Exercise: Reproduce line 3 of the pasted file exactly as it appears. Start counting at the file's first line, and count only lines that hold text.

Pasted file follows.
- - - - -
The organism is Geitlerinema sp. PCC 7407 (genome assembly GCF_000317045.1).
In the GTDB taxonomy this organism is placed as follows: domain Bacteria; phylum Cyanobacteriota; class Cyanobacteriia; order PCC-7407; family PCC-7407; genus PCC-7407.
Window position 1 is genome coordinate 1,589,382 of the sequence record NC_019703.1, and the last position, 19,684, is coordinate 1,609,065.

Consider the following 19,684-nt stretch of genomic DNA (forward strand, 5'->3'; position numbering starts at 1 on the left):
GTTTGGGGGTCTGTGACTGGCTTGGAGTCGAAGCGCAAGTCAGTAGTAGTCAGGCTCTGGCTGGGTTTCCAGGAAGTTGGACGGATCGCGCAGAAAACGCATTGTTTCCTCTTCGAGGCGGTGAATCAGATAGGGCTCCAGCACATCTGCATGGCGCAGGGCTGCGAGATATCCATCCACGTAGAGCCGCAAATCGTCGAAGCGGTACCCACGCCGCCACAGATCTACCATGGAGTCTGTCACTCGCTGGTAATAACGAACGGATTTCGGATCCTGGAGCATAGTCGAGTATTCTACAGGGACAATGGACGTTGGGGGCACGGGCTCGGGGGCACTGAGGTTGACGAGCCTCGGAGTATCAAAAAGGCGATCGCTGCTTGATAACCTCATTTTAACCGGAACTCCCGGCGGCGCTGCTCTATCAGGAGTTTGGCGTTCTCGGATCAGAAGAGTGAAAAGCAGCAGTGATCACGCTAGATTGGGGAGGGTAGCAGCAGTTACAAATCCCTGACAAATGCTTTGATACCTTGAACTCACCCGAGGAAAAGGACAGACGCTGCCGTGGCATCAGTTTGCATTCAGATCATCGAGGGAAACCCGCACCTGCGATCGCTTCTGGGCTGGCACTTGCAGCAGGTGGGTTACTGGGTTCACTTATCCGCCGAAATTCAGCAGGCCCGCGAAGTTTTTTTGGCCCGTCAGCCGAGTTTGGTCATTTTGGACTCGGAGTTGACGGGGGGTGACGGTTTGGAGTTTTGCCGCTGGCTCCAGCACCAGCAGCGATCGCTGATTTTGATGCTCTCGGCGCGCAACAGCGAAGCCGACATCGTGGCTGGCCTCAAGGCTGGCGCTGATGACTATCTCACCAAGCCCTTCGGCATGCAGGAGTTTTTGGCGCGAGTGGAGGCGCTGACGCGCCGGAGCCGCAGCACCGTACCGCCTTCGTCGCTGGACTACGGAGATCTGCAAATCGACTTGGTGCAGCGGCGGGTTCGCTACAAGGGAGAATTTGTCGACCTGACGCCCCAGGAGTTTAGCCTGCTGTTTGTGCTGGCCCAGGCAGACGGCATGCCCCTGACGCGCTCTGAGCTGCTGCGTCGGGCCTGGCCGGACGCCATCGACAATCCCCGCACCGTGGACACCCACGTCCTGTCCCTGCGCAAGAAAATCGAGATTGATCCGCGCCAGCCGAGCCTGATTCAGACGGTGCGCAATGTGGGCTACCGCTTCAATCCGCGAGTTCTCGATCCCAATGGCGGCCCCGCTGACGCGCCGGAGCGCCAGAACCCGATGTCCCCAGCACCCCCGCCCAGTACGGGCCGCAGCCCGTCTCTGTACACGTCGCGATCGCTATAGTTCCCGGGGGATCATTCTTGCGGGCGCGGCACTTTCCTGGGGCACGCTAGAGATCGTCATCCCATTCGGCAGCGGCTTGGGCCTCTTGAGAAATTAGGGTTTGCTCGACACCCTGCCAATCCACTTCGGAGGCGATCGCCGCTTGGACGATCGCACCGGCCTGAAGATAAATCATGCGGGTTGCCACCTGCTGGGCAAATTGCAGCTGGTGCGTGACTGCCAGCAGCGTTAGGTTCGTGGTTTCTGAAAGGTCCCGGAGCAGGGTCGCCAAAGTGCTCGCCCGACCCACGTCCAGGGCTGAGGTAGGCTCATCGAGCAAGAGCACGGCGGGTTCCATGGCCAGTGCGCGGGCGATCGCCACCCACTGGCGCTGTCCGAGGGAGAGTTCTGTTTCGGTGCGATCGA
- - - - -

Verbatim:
Window position 1 is genome coordinate 1,589,382 of the sequence record NC_019703.1, and the last position, 19,684, is coordinate 1,609,065.